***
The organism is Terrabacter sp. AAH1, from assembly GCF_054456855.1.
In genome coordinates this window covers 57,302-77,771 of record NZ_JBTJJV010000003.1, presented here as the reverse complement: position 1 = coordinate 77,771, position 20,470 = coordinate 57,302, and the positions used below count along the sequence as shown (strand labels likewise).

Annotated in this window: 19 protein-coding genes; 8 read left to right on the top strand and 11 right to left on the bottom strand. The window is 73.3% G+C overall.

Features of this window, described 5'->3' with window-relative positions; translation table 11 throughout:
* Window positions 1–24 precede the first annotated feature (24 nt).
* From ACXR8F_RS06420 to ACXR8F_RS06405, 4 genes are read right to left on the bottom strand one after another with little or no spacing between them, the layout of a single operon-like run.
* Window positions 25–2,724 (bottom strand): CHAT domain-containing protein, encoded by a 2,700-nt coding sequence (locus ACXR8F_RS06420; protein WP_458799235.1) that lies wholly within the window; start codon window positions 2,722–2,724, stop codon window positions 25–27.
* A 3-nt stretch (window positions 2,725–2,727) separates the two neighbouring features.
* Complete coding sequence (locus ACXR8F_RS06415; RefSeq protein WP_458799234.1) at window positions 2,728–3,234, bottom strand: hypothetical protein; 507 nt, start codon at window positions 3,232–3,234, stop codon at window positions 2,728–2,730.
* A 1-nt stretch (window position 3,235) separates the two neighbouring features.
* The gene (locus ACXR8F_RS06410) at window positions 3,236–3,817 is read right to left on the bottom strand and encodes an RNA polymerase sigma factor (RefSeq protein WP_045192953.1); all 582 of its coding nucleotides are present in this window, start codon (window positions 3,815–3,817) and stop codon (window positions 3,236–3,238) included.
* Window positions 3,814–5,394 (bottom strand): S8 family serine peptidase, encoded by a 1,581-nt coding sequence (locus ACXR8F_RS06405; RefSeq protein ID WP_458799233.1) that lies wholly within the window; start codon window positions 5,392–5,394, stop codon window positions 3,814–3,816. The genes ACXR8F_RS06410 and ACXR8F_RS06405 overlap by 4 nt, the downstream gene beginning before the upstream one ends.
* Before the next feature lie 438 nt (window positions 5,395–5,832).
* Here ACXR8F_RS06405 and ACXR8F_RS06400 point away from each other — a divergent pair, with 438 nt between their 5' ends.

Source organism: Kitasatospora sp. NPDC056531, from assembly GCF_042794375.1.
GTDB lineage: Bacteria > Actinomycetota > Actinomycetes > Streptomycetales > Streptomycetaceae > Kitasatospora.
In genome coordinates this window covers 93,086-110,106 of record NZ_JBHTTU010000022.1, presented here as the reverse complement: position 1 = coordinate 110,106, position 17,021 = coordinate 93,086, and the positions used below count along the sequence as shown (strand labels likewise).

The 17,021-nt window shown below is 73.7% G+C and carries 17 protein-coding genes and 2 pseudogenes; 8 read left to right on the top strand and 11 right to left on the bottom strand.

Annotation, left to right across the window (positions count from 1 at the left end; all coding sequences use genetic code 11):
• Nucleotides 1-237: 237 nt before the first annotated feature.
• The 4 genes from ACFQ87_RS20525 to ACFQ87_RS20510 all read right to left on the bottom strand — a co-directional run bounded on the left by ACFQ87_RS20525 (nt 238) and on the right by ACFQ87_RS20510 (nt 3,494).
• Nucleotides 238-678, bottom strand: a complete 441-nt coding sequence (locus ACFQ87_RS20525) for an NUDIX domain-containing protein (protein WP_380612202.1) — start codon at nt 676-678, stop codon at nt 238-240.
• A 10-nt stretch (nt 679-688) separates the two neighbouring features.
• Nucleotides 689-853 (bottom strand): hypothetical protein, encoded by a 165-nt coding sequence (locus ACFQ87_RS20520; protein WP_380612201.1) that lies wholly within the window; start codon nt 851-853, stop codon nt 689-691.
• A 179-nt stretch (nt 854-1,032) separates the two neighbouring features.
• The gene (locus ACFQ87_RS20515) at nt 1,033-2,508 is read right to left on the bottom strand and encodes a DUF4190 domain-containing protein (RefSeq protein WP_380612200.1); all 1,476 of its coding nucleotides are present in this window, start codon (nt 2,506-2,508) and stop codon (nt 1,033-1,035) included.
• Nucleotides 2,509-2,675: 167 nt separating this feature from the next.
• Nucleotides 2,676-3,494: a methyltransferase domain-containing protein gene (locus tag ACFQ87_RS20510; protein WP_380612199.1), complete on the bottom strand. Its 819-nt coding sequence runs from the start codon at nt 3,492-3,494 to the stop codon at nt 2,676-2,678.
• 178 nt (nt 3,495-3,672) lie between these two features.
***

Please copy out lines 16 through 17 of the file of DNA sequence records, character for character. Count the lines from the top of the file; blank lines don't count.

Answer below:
GTDB lineage: Bacteria > Actinomycetota > Actinomycetes > Streptomycetales > Streptomycetaceae > Kitasatospora.
In genome coordinates this window covers 93,086-110,106 of record NZ_JBHTTU010000022.1, presented here as the reverse complement: position 1 = coordinate 110,106, position 17,021 = coordinate 93,086, and the positions used below count along the sequence as shown (strand labels likewise).